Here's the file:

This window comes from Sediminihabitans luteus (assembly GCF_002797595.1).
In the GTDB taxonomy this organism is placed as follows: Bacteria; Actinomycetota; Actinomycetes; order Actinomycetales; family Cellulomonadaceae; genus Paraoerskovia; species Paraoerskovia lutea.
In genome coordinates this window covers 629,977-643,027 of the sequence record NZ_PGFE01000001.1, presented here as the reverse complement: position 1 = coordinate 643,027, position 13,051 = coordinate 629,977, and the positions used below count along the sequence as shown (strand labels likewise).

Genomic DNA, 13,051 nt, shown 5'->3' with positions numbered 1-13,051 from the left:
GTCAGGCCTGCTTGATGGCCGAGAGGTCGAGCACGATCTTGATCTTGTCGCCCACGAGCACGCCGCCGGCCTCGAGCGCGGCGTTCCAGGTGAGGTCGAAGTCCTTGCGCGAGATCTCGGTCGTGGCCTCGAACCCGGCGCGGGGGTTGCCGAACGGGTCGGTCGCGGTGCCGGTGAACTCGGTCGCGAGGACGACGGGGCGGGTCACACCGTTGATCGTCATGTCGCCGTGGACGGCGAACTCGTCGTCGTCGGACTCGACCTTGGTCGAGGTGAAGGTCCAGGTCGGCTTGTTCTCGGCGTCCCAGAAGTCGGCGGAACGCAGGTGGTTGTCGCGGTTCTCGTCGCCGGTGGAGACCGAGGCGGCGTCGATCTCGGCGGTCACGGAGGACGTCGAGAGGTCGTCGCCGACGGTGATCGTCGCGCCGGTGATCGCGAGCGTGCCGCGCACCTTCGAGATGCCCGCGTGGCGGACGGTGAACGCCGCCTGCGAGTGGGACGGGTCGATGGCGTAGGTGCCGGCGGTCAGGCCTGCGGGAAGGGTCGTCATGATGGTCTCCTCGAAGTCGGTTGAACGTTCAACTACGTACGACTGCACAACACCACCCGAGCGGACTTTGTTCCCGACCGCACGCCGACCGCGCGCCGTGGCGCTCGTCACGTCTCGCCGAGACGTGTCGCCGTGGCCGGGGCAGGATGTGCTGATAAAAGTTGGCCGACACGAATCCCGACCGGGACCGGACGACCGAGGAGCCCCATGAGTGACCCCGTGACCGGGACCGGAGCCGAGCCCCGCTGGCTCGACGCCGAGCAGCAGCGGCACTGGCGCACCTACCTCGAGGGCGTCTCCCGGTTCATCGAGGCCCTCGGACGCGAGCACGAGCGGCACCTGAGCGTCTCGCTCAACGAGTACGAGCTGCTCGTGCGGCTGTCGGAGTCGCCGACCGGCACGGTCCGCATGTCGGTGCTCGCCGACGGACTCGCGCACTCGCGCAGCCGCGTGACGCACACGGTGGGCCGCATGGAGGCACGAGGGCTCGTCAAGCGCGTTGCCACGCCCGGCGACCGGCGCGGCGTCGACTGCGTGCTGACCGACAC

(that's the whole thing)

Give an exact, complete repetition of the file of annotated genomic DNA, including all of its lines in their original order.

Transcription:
This window comes from Sediminihabitans luteus (assembly GCF_002797595.1).
In the GTDB taxonomy this organism is placed as follows: Bacteria; Actinomycetota; Actinomycetes; order Actinomycetales; family Cellulomonadaceae; genus Paraoerskovia; species Paraoerskovia lutea.
In genome coordinates this window covers 629,977-643,027 of the sequence record NZ_PGFE01000001.1, presented here as the reverse complement: position 1 = coordinate 643,027, position 13,051 = coordinate 629,977, and the positions used below count along the sequence as shown (strand labels likewise).

Genomic DNA, 13,051 nt, shown 5'->3' with positions numbered 1-13,051 from the left:
GTCAGGCCTGCTTGATGGCCGAGAGGTCGAGCACGATCTTGATCTTGTCGCCCACGAGCACGCCGCCGGCCTCGAGCGCGGCGTTCCAGGTGAGGTCGAAGTCCTTGCGCGAGATCTCGGTCGTGGCCTCGAACCCGGCGCGGGGGTTGCCGAACGGGTCGGTCGCGGTGCCGGTGAACTCGGTCGCGAGGACGACGGGGCGGGTCACACCGTTGATCGTCATGTCGCCGTGGACGGCGAACTCGTCGTCGTCGGACTCGACCTTGGTCGAGGTGAAGGTCCAGGTCGGCTTGTTCTCGGCGTCCCAGAAGTCGGCGGAACGCAGGTGGTTGTCGCGGTTCTCGTCGCCGGTGGAGACCGAGGCGGCGTCGATCTCGGCGGTCACGGAGGACGTCGAGAGGTCGTCGCCGACGGTGATCGTCGCGCCGGTGATCGCGAGCGTGCCGCGCACCTTCGAGATGCCCGCGTGGCGGACGGTGAACGCCGCCTGCGAGTGGGACGGGTCGATGGCGTAGGTGCCGGCGGTCAGGCCTGCGGGAAGGGTCGTCATGATGGTCTCCTCGAAGTCGGTTGAACGTTCAACTACGTACGACTGCACAACACCACCCGAGCGGACTTTGTTCCCGACCGCACGCCGACCGCGCGCCGTGGCGCTCGTCACGTCTCGCCGAGACGTGTCGCCGTGGCCGGGGCAGGATGTGCTGATAAAAGTTGGCCGACACGAATCCCGACCGGGACCGGACGACCGAGGAGCCCCATGAGTGACCCCGTGACCGGGACCGGAGCCGAGCCCCGCTGGCTCGACGCCGAGCAGCAGCGGCACTGGCGCACCTACCTCGAGGGCGTCTCCCGGTTCATCGAGGCCCTCGGACGCGAGCACGAGCGGCACCTGAGCGTCTCGCTCAACGAGTACGAGCTGCTCGTGCGGCTGTCGGAGTCGCCGACCGGCACGGTCCGCATGTCGGTGCTCGCCGACGGACTCGCGCACTCGCGCAGCCGCGTGACGCACACGGTGGGCCGCATGGAGGCACGAGGGCTCGTCAAGCGCGTTGCCACGCCCGGCGACCGGCGCGGCGTCGACTGCGTGCTGACCGACAC